Person - Dick Diamond

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Dick Diamond wrote the script of Reedy River, NT's successful and often revived bush musical.

Dick Diamond was born in England, his family migrating in 1914 to Australia where Dick became a jackaroo, wrote short stories during the Depression and worked with C J Dennis when the latter was scenario editor for an early film company. Encouraged by Dennis, who wrote the screenplay for F W Thring’s The Sentimental Bloke, Diamond wrote plays and items for variety theatre and radio and worked as a journalist in Asia. He joined the CPA and Melbourne New Theatre (MNT) where his satirical play Soak the Rich was staged in 1941.

Reedy River originated at MNT. John Gray had a collection of Australian ballads and choruses and asked Diamond if he could write a musical around them to replace the theatre's annual revue. To avoid a tale of woe Diamond set it in the aftermath of the 1891 defeat of the shearers' strike. With a week's deadline, rehearsals began before the script was finished. After its third performance Reedy River played to full houses six nights a week, to the astonishment of MNT’s administration.

Reedy River opened at Sydney NT in December 1953, a month after an emergency meeting had been held to discuss the theatre's deepening financial crisis. It was an instant smash hit, praised by one critic who’d reviewed revivals of Rio Rita and Rose Marie ad nauseam but hadn’t seen an Australian play for two years. After nine months Reedy River with changing casts was still attracting audiences but was finally pulled because new talent was not being developed and it was felt undemocratic to have only one piece in the NT repertoire.

By April 1954 the musical had been seen by 15 000 people, including Miles Franklin who found it unoriginal although moved by the "rousing old choruses of my infancy – I’d forgotten how good those old tunes were.” One woman attended eleven performances, taking her dog to ten of them. Another objected to the lagerphone as a parody of the Cross and its sound as a parody of church bells. Some complained about the number of “bloodys”.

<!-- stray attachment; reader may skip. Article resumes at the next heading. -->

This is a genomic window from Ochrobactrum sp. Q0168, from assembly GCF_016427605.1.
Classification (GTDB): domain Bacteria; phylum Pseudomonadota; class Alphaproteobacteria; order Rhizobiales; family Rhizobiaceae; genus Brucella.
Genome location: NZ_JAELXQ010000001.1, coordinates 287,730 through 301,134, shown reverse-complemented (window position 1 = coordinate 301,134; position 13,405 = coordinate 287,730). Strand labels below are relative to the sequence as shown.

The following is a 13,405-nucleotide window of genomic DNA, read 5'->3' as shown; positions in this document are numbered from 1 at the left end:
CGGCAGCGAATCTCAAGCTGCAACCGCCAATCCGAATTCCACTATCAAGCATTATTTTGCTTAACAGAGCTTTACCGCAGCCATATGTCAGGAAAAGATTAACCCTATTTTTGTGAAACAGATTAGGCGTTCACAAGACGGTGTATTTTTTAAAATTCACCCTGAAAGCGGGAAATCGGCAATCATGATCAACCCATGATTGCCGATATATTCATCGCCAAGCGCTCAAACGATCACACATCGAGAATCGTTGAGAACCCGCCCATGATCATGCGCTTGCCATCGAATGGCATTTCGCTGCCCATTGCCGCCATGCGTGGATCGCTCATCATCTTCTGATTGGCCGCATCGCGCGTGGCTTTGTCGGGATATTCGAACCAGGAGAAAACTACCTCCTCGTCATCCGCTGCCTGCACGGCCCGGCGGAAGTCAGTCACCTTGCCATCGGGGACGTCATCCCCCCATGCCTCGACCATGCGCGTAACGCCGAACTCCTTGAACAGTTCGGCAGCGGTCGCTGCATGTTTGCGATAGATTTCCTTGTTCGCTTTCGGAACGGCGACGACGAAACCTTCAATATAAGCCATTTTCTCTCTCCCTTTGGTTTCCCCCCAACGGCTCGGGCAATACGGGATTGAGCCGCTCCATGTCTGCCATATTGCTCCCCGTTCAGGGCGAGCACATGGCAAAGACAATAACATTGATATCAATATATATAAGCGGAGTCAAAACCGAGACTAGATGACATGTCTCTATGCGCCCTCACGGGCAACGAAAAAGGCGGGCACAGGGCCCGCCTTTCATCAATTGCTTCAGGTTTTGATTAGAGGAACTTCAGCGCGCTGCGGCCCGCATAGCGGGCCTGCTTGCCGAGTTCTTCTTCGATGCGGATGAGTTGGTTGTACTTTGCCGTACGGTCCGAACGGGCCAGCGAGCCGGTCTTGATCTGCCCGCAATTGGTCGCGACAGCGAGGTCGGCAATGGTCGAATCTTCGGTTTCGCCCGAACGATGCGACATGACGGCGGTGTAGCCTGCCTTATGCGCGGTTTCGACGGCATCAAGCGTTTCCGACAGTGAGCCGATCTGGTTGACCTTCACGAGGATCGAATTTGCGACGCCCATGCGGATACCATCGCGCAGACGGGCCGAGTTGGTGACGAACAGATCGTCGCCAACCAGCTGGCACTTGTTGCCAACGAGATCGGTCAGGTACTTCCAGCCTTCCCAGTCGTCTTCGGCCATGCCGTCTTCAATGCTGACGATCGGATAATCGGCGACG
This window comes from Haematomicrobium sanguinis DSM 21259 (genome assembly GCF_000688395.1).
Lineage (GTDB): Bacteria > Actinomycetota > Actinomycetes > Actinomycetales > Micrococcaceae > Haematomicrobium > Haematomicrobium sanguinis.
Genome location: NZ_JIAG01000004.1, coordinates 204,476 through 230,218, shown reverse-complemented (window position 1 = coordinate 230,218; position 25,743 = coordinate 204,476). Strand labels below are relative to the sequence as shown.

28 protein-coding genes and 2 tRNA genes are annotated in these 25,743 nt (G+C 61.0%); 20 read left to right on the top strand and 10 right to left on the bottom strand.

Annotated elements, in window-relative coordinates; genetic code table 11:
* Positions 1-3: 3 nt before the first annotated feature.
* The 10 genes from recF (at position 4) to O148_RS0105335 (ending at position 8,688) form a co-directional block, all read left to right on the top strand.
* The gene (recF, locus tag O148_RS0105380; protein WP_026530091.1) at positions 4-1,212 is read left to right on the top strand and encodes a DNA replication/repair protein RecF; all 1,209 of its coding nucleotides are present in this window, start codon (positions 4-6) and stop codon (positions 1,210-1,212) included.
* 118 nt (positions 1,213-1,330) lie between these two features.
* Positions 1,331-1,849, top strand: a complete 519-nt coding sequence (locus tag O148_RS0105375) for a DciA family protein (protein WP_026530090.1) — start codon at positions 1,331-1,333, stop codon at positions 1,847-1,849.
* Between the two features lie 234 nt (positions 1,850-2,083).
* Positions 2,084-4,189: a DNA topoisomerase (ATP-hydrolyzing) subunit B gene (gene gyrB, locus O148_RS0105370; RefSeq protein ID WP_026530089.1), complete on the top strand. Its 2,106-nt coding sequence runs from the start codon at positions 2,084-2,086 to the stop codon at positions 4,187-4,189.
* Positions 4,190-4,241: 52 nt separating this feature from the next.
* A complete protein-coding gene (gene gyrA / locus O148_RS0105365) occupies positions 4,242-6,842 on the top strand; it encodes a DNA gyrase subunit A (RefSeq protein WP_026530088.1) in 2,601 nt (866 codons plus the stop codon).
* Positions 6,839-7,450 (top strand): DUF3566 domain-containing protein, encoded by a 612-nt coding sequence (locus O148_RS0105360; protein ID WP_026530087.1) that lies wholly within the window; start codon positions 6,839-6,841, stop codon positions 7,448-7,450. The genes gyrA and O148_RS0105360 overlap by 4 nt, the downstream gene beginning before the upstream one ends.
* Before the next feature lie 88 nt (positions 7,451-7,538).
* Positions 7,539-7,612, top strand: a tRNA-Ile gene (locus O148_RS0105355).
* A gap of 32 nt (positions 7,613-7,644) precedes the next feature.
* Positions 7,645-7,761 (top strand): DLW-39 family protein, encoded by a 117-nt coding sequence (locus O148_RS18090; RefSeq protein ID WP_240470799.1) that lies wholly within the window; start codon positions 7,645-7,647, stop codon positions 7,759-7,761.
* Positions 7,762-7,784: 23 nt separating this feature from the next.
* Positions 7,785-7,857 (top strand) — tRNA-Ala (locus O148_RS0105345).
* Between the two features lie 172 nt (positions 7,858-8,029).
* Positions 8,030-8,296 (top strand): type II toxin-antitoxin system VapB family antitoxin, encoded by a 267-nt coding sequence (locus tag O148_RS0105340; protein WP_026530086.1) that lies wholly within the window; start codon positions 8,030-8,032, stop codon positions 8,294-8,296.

In 1955 NT raised money to send Diamond to the World Youth Festival in Warsaw, and farewelled him on the wharf with international food and Reedy River songs. Aboard the Neptunia Diamond penned a new version of Reedy River which was broadcast on Warsaw radio. He and fellow delegate Val Hunter visited Czechoslovakia and Bulgaria and played the lagerphone to some intrigued Poles.

In 1956 NT staged Diamond's Under the Coolibah Tree in which a Murray River paddle steamer is stranded, providing its crew and showgirl passengers the opportunity to meet a squatter, a free selector and shearers and to sing bush ballads, dance the can-can and watch an Aboriginal ballet. Although it had outdoor performances at Katoomba and Sutherland, it failed to capitalise on the success of the earlier work.

In 1964 Dick Diamond was approached by the ABC to adapt Reedy River for television. The project was all ready to go with locations worked out but after Madame Butterfly proved a disaster the ABC ruled not to finance any more musical productions. In 1969 Diamond said the only local song Australians knew was “Waltzing Matilda” and then they fizzled out in the second verse.

Richard Frank Diamond, who died on 11 February 1989 at Balgowlah, has an entry in the Australian Dictionary of Biography.

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